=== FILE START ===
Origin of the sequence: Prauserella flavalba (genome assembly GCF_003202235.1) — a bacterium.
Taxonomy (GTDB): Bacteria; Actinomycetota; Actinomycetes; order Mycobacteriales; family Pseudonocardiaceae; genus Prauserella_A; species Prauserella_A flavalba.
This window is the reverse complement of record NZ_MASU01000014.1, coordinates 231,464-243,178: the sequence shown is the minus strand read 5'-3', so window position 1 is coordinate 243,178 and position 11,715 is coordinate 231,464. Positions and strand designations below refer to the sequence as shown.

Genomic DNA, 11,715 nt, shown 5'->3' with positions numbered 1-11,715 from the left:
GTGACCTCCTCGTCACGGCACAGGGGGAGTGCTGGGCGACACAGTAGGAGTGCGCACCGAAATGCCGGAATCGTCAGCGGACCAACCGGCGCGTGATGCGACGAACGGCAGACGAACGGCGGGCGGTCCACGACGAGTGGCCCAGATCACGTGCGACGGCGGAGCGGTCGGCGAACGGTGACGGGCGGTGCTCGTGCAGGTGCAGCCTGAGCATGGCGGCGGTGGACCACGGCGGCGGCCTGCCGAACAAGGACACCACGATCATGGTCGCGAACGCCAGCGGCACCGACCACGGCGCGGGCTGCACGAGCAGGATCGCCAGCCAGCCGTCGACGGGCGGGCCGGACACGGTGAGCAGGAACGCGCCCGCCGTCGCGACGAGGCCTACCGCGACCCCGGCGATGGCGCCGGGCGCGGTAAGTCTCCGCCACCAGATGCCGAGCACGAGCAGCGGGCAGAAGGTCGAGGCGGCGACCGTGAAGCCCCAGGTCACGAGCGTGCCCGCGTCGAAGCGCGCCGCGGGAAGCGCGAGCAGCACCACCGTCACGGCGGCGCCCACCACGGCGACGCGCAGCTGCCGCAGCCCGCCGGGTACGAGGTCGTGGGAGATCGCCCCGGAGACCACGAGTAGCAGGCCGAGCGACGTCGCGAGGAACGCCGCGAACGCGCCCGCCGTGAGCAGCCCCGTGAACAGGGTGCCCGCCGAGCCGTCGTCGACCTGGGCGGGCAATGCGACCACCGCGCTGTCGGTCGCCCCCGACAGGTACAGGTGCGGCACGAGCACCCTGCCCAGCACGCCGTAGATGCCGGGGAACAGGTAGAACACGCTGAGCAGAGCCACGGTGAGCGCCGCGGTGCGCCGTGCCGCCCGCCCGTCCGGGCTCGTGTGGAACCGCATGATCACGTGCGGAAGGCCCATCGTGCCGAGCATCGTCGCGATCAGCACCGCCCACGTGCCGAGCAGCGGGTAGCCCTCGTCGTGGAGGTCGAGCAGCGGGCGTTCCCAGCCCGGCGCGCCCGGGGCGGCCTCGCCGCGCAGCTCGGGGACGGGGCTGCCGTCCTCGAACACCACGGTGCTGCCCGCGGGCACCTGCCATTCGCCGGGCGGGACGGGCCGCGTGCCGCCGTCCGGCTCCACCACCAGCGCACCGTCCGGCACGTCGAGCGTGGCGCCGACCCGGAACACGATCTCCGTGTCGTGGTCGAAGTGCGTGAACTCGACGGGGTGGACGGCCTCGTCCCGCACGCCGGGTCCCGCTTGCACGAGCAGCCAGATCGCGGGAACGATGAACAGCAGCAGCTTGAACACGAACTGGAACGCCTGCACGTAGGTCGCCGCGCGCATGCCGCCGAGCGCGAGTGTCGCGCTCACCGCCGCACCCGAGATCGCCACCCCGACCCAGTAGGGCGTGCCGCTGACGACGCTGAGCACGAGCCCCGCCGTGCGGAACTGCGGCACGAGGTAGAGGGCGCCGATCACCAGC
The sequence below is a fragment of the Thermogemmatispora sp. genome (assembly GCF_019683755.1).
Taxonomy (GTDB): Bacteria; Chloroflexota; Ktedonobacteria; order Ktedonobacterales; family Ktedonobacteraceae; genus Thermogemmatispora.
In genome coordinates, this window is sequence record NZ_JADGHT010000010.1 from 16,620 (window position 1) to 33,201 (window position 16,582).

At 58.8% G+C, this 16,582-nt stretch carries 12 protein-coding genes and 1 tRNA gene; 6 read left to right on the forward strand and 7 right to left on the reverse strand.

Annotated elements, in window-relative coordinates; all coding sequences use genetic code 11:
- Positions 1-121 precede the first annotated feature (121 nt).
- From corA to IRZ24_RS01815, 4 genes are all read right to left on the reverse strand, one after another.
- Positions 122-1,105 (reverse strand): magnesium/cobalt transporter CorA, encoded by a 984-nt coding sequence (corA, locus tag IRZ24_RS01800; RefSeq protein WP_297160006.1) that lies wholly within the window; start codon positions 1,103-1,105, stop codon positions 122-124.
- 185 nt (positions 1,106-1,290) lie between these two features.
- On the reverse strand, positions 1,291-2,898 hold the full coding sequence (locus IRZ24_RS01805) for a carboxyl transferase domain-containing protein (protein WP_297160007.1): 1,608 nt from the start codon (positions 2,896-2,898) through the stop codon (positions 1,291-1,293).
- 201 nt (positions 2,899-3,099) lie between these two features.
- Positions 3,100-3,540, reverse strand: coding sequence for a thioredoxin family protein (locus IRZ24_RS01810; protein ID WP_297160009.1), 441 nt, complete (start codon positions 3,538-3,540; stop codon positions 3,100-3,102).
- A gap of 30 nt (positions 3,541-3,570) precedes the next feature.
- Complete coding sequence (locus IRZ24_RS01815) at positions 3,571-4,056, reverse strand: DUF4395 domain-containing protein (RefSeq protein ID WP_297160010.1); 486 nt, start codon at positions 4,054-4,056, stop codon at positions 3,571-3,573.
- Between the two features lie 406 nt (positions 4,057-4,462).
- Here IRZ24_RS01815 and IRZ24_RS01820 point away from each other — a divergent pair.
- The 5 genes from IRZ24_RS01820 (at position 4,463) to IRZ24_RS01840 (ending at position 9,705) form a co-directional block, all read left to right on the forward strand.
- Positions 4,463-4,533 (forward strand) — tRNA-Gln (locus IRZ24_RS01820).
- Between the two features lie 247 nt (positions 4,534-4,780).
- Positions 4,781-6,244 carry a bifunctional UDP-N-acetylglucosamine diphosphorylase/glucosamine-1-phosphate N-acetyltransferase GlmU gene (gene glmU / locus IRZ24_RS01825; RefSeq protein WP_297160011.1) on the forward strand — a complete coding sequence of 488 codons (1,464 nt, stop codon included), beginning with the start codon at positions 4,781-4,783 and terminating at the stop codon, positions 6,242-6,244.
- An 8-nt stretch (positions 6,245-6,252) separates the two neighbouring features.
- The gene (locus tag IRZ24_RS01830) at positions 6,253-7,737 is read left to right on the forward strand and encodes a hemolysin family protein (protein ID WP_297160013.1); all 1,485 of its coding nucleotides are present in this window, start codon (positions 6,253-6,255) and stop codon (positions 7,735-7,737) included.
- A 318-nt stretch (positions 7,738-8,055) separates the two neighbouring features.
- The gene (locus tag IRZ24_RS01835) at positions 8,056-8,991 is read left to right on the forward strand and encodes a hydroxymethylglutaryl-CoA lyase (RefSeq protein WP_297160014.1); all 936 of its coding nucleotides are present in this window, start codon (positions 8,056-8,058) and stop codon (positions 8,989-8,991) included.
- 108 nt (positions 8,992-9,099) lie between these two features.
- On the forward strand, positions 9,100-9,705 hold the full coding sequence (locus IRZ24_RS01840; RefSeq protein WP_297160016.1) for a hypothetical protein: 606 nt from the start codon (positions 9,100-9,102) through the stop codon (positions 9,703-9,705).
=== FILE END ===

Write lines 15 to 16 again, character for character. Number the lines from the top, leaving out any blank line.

- On the reverse strand, positions 1,291-2,898 hold the full coding sequence (locus IRZ24_RS01805) for a carboxyl transferase domain-containing protein (protein WP_297160007.1): 1,608 nt from the start codon (positions 2,896-2,898) through the stop codon (positions 1,291-1,293).
- 201 nt (positions 2,899-3,099) lie between these two features.